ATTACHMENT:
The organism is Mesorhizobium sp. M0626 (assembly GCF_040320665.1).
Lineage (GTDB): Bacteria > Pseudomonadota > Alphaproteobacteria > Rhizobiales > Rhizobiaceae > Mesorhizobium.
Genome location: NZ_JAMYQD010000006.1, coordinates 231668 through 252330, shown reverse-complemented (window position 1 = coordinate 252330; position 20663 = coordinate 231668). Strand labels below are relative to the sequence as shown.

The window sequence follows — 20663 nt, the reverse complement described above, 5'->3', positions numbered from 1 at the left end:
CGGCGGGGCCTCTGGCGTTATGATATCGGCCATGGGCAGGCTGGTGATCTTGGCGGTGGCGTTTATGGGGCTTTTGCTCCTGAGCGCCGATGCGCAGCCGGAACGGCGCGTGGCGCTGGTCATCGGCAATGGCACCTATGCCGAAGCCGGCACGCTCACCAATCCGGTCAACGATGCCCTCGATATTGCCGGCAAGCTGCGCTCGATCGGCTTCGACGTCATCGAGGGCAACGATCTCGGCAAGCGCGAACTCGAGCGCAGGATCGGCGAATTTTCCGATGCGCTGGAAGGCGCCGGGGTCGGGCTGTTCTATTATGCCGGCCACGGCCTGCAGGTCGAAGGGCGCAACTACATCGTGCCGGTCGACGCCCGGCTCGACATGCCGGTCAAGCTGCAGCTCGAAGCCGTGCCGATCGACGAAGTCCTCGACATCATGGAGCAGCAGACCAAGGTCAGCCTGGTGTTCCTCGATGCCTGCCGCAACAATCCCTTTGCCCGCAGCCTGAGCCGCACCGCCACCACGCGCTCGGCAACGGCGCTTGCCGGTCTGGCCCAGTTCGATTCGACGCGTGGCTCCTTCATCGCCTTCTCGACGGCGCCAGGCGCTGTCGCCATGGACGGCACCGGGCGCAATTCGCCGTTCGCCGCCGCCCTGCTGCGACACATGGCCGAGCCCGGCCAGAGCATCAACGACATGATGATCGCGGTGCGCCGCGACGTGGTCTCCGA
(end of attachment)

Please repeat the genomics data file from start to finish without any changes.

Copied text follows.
The organism is Mesorhizobium sp. M0626 (assembly GCF_040320665.1).
Lineage (GTDB): Bacteria > Pseudomonadota > Alphaproteobacteria > Rhizobiales > Rhizobiaceae > Mesorhizobium.
Genome location: NZ_JAMYQD010000006.1, coordinates 231668 through 252330, shown reverse-complemented (window position 1 = coordinate 252330; position 20663 = coordinate 231668). Strand labels below are relative to the sequence as shown.

The window sequence follows — 20663 nt, the reverse complement described above, 5'->3', positions numbered from 1 at the left end:
CGGCGGGGCCTCTGGCGTTATGATATCGGCCATGGGCAGGCTGGTGATCTTGGCGGTGGCGTTTATGGGGCTTTTGCTCCTGAGCGCCGATGCGCAGCCGGAACGGCGCGTGGCGCTGGTCATCGGCAATGGCACCTATGCCGAAGCCGGCACGCTCACCAATCCGGTCAACGATGCCCTCGATATTGCCGGCAAGCTGCGCTCGATCGGCTTCGACGTCATCGAGGGCAACGATCTCGGCAAGCGCGAACTCGAGCGCAGGATCGGCGAATTTTCCGATGCGCTGGAAGGCGCCGGGGTCGGGCTGTTCTATTATGCCGGCCACGGCCTGCAGGTCGAAGGGCGCAACTACATCGTGCCGGTCGACGCCCGGCTCGACATGCCGGTCAAGCTGCAGCTCGAAGCCGTGCCGATCGACGAAGTCCTCGACATCATGGAGCAGCAGACCAAGGTCAGCCTGGTGTTCCTCGATGCCTGCCGCAACAATCCCTTTGCCCGCAGCCTGAGCCGCACCGCCACCACGCGCTCGGCAACGGCGCTTGCCGGTCTGGCCCAGTTCGATTCGACGCGTGGCTCCTTCATCGCCTTCTCGACGGCGCCAGGCGCTGTCGCCATGGACGGCACCGGGCGCAATTCGCCGTTCGCCGCCGCCCTGCTGCGACACATGGCCGAGCCCGGCCAGAGCATCAACGACATGATGATCGCGGTGCGCCGCGACGTGGTCTCCGA